If you’ve ever surfed the net for for a club, or a group, or party of like-minded denizens united by a common cause, you’ve likely stumbled upon Meetup. The social network, founded in 2001, has facilitated countless meetings of folks united by both geography and common interests — topics like books, politics, movies, pets, and more than 250,000 others. And it’s done so incredibly successfully — as of September of this year, the service counted more than 27 million members among its ranks, up from roughly 22 million a year ago in August. But on Wednesday, it’s turning a new page.
Today, Meetup is launching an entirely redesigned mobile experience for Android and iOS. That’s no exaggeration — it’s been rewritten from scratch. “We threw out the old code base and started fresh,” Fiona Spruill, vice president of product at Meetup. “We thought it was time for a refresh.”
That certainly appears to be the case. The new Meetup app, which at first blush looks a bit like Apple Music, organizes Meetups in horizontal, scrollable carousels by category. You browse categories by scrolling downward or upward, and create a new Meetup by hovering over an omnipresent “+” icon in the top-right corner with your index finger. Tapping on a Meetup brings you to an event screen that contains, as you might expect, date and time details, a location, information about the host, and a list of users attending.
Also prominently visible: Meetup’s new logo. Taking the place of the network’s longtime signature, a red-and-black name tag, is Meetup’s name in playful script. “On the design and brand side, we felt it was time for a refresh,” said Spruill. “We wanted to go with something that’s more modern, bolder, fun, and more beautiful.”
Conversations about a redesign began a year ago, in 2015. “The Meetup experience on the app needed a lot of improving,” she said. “We wanted new users — more engaged users — and more successful meetups. We thought we could to a lot better.”
The Meetup team began by visualizing the steps which typical Meetup users take in organizing a meeting — the so-called “journey” — on a poster board wall at Meetup’s New York City offices. Once they’d identified common pain points — the relative difficulty of RSVPing for meetings, for instance, and the challenge of finding nearby meetings — the team recruited local users, inviting them to test prototypes. “We wanted to get feedback from organizers and users,” Spruill said.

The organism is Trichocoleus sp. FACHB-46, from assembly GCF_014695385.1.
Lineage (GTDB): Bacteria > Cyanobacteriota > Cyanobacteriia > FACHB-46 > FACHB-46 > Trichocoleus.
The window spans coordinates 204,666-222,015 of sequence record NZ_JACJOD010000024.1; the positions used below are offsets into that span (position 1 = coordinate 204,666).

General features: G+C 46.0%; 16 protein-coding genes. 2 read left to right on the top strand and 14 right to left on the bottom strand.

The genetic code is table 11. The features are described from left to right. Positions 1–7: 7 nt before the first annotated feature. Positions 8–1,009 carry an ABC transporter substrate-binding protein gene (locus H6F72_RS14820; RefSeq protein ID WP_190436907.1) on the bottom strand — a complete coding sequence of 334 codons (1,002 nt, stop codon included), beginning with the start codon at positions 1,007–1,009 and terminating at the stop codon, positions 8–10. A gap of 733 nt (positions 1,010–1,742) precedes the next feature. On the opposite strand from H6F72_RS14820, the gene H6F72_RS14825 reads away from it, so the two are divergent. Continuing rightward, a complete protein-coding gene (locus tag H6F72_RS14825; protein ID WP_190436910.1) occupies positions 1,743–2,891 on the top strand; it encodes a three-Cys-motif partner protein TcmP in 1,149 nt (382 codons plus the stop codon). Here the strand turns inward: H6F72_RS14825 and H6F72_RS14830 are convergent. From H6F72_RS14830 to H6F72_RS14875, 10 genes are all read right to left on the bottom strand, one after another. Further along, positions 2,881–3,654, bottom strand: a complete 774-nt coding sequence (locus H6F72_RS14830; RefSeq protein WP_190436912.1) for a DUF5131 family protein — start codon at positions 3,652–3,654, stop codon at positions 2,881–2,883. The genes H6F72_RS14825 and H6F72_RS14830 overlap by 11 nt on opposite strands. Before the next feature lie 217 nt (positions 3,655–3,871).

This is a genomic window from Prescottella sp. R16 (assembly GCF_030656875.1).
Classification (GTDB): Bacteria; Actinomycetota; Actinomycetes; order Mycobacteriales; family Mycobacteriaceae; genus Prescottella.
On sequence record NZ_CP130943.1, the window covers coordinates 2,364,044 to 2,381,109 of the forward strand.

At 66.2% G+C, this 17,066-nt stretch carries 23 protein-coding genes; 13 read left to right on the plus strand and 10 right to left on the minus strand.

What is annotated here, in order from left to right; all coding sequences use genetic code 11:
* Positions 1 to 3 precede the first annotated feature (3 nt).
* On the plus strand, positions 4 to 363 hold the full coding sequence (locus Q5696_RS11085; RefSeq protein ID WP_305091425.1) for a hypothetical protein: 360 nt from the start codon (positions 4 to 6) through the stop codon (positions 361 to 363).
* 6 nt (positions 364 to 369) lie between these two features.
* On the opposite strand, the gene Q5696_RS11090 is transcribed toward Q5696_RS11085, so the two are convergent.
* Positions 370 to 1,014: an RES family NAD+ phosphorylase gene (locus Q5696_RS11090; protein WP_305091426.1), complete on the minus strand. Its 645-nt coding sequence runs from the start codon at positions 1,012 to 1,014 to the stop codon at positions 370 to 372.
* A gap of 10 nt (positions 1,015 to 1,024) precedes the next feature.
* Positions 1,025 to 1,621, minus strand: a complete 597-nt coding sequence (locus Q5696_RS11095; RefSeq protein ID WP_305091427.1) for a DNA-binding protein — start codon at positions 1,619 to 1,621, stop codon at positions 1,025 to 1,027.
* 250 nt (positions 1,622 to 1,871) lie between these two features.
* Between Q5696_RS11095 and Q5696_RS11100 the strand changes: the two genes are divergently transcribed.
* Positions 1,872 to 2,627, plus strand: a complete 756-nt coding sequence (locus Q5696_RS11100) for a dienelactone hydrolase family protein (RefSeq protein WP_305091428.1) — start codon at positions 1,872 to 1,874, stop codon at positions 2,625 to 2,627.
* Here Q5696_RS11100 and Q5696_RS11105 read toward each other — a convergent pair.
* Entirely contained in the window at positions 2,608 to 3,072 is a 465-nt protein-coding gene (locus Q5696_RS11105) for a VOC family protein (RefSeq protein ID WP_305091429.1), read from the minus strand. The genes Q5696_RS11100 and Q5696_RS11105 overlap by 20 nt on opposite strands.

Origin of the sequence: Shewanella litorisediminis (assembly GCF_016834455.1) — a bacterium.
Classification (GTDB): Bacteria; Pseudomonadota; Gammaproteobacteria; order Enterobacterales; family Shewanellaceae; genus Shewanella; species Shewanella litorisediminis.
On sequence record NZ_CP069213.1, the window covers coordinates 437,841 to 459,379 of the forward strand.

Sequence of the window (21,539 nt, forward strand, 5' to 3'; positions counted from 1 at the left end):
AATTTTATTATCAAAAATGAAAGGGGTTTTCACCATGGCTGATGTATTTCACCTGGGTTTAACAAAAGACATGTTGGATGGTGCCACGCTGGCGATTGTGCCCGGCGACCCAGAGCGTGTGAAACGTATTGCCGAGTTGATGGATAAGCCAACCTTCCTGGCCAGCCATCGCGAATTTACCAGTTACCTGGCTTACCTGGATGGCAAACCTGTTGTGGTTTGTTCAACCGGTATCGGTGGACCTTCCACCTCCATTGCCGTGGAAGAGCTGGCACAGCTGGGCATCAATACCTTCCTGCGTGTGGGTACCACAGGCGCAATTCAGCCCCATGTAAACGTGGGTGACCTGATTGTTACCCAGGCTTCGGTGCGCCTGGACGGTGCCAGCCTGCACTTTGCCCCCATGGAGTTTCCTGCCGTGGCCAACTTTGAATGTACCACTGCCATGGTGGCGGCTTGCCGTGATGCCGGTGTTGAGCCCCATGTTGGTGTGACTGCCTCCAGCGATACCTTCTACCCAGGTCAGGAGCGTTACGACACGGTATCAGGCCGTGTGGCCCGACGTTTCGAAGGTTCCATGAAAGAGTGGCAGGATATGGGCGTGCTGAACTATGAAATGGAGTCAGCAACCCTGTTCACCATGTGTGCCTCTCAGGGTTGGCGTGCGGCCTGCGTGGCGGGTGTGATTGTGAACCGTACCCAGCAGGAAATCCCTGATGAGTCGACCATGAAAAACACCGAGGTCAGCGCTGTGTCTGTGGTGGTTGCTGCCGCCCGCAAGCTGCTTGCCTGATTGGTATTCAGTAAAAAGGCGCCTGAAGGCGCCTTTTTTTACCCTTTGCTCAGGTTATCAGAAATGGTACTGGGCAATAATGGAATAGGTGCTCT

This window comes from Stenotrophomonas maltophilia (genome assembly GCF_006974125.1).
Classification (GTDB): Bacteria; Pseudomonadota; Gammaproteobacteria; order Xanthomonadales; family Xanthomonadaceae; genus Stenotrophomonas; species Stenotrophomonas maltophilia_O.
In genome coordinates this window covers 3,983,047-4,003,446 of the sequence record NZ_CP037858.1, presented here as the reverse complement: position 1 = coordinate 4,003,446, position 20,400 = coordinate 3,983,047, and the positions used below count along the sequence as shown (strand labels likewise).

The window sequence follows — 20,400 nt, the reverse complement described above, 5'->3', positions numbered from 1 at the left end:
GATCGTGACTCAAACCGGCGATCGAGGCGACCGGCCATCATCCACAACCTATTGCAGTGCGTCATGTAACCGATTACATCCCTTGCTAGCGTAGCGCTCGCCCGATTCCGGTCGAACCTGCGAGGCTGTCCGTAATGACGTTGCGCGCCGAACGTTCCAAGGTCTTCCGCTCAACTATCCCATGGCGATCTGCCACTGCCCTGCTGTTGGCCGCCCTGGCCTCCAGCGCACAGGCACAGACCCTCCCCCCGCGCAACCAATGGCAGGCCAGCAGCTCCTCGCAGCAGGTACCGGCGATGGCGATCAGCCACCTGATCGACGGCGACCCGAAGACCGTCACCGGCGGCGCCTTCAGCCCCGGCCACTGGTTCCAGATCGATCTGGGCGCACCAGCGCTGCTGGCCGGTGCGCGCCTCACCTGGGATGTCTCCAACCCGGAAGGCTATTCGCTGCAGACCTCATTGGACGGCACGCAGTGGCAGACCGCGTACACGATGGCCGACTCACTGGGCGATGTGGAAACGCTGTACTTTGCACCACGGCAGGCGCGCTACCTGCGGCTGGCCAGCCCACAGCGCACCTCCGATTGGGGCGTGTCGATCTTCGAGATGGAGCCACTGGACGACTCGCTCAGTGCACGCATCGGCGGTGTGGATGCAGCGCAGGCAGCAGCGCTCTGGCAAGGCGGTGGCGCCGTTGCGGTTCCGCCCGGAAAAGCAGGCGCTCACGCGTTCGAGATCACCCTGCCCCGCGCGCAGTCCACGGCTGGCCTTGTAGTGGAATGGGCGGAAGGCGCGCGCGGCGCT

Then came the design phase. Meetup recruited New York City-based Sagmeister & Walsh, the design firm behind the psychedelic commercials for Indian mango juice brand Frooti, to give the Meetup app a new look that didn’t sacrifice function for form. The result, Spruill said, was an app that “gives you access to new worlds.”
Much has been improved upon. On the web, searching for Meetups could be an arduous process: you enter a city or postal code, tag the topic (or topics) about which you want to meet, and Meetup suggests meetings accordingly. The new Meetup app, by contrast, lets you browse nearby Meetups, trending Meetups, and Meetups that are happening soon. And meeting recommendations, or groups that Meetup thinks you might enjoy based on expressed interests and Meetups you’ve previously attended, have been improved.
The new features will eventually make it to the web eventually, Spruill said, but Meetup’s strategy is mobile first. That’s thanks to the platform’s growth on smartphones: over 55 percent of Meetup group joins happen on mobile, Spruill said, up 30 percent from a year ago. “In the past, we’ve introduced new features on the web first, and mobile second,” she said. “It’s a change for us.”
The redesign gets at the core of Meetup’s mission, said Spruill: providing a platform that makes it easier for people to connect with others in their community. “We heard loud and clear from our members that they wanted to be able to do more amazing things on Meetup,” Spruill said. “We want them to use meetup to do the kinds of things in life they haven’t been able to do before.”